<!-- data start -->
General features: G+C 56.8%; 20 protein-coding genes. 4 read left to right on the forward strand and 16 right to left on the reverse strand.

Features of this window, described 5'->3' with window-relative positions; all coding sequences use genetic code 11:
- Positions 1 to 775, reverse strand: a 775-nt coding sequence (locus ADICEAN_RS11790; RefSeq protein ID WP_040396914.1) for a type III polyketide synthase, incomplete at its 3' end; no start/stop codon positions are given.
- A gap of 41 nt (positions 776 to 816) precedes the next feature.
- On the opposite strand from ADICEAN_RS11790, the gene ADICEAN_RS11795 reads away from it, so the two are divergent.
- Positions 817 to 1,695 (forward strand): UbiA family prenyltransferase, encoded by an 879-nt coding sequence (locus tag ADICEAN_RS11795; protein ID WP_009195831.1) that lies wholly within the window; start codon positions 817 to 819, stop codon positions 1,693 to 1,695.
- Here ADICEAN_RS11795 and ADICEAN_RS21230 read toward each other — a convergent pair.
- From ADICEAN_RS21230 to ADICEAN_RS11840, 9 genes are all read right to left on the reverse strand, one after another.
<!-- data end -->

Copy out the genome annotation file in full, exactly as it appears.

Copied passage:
General features: G+C 56.8%; 20 protein-coding genes. 4 read left to right on the forward strand and 16 right to left on the reverse strand.

Features of this window, described 5'->3' with window-relative positions; all coding sequences use genetic code 11:
- Positions 1 to 775, reverse strand: a 775-nt coding sequence (locus ADICEAN_RS11790; RefSeq protein ID WP_040396914.1) for a type III polyketide synthase, incomplete at its 3' end; no start/stop codon positions are given.
- A gap of 41 nt (positions 776 to 816) precedes the next feature.
- On the opposite strand from ADICEAN_RS11790, the gene ADICEAN_RS11795 reads away from it, so the two are divergent.
- Positions 817 to 1,695 (forward strand): UbiA family prenyltransferase, encoded by an 879-nt coding sequence (locus tag ADICEAN_RS11795; protein ID WP_009195831.1) that lies wholly within the window; start codon positions 817 to 819, stop codon positions 1,693 to 1,695.
- Here ADICEAN_RS11795 and ADICEAN_RS21230 read toward each other — a convergent pair.
- From ADICEAN_RS21230 to ADICEAN_RS11840, 9 genes are all read right to left on the reverse strand, one after another.